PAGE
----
Informal recycling involves labor-intensive manual dismantling, isolation of materials, open burning of plastics from electronics, heating of circuit boards, and the remaining are dumped at the open dumpsites or landfills. These unsafe activities are carried out using crude methods to recover valuable materials without or with very little technology to minimize exposure to hazardous substances, thus allowing the emission of dangerous chemicals. Occupational safety and environmental protection are clearly not prioritized. These activities have negative impacts on the health of the workers and people (including pregnant women and children) around the e-waste recycling vicinity and on the environment, polluting the soil, air, dust, water, considering that 70% of water sources in Nigeria is from individual boreholes. The chemicals from the e-waste can also affect the plants and animals in the environment (soil and water). The chemicals can also bio-accumulate in the food chain and end up in fish, meat, eggs, and milk, potentially causing health problems for humans.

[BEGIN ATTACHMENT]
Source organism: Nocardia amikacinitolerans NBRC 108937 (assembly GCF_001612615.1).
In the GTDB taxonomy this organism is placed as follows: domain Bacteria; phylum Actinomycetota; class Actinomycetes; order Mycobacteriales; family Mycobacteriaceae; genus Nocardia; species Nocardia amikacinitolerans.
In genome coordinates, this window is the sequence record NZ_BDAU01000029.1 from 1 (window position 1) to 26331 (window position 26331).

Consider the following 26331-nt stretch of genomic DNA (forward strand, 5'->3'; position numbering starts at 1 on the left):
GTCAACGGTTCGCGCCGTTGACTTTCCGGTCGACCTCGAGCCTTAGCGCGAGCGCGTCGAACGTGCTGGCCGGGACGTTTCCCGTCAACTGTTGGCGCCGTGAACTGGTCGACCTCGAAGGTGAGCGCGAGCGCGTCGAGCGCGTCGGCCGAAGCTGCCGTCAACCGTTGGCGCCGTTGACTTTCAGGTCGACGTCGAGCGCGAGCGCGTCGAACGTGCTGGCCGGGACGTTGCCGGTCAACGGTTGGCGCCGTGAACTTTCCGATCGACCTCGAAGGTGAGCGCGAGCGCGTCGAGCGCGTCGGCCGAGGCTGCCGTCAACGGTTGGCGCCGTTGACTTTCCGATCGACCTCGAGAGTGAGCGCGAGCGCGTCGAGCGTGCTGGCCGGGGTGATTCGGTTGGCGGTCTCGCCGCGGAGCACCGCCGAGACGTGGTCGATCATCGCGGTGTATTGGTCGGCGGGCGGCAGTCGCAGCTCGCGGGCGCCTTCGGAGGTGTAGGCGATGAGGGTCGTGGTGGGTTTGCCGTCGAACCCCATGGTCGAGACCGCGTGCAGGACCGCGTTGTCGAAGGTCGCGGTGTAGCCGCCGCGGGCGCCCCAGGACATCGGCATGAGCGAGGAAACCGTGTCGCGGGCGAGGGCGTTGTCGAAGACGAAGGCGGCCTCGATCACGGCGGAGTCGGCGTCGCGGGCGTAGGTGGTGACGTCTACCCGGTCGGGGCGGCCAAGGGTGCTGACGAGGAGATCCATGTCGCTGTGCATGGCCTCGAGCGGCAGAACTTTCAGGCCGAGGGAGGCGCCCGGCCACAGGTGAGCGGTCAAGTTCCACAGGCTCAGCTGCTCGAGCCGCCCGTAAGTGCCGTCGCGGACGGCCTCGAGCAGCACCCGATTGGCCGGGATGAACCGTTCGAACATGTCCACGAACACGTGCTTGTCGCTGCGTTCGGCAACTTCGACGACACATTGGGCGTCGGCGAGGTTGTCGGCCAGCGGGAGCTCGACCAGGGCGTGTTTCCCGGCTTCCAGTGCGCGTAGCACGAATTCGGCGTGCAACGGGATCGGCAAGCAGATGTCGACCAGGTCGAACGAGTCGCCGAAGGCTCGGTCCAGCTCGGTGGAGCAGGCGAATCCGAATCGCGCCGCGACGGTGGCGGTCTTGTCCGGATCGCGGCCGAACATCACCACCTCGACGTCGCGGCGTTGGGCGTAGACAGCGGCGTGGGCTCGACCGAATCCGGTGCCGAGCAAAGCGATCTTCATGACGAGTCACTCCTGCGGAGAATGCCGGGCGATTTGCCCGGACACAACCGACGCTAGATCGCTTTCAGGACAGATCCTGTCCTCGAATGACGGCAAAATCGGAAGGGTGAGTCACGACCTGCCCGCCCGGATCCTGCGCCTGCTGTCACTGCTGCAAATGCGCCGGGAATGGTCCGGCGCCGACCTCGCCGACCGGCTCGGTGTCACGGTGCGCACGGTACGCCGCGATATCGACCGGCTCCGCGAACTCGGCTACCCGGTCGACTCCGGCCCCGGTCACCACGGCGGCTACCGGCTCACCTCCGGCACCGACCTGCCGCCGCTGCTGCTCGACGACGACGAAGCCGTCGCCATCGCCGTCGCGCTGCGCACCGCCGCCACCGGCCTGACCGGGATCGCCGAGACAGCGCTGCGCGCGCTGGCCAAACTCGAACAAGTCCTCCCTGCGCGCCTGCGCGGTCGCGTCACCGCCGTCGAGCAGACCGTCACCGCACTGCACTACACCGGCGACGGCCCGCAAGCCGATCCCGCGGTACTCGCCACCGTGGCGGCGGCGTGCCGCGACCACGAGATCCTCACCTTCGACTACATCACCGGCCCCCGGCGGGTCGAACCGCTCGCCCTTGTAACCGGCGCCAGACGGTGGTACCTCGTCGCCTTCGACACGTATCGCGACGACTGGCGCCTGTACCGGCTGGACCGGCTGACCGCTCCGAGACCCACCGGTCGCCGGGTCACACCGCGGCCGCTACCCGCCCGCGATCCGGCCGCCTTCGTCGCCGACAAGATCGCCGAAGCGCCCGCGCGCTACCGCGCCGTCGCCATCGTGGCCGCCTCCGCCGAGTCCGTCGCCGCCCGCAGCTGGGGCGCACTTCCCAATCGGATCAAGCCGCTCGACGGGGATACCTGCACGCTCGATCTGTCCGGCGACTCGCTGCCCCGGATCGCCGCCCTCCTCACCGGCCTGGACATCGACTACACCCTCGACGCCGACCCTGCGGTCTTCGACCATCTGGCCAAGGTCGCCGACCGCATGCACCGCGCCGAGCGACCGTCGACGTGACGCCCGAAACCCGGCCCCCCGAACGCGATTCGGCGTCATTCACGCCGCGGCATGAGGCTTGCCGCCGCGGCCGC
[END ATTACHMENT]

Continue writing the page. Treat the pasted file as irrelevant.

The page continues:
However, e-waste recycling is rapidly growing and has created (1) many employment and income opportunities; (2) affordable access to electronics and (3) parts used for repairs; (4) a continuous supply of raw materials to manufacturers; (5) conservation of natural resources and (6) conservation of energy required to manufacture new electronics from virgin resources. The informal e-waste recycling is on-going because Nigeria lacks the infrastructure for e-waste recycling, there is a weak enforcement of the legislations, and people are not aware of the dangers associated with informal or unsafe recycling of e-waste.
Bearing in mind the consequences of unsafe e-waste recycling in Nigeria, we carried out a research to find answers to the following questions. Are the e-waste workers aware of these legislations and policies? Are e-waste workers aware of the dangers associated with their daily jobs? Do they know that their jobs affect their health and the environment as they struggle for livelihood for themselves and their families? Nigerians are happy people who also love quality life, but why are people engaged in jobs that are dangerous to their health? Are the workers exposed to adverse health risks? Is the environment contaminated as a result of e-waste recycling?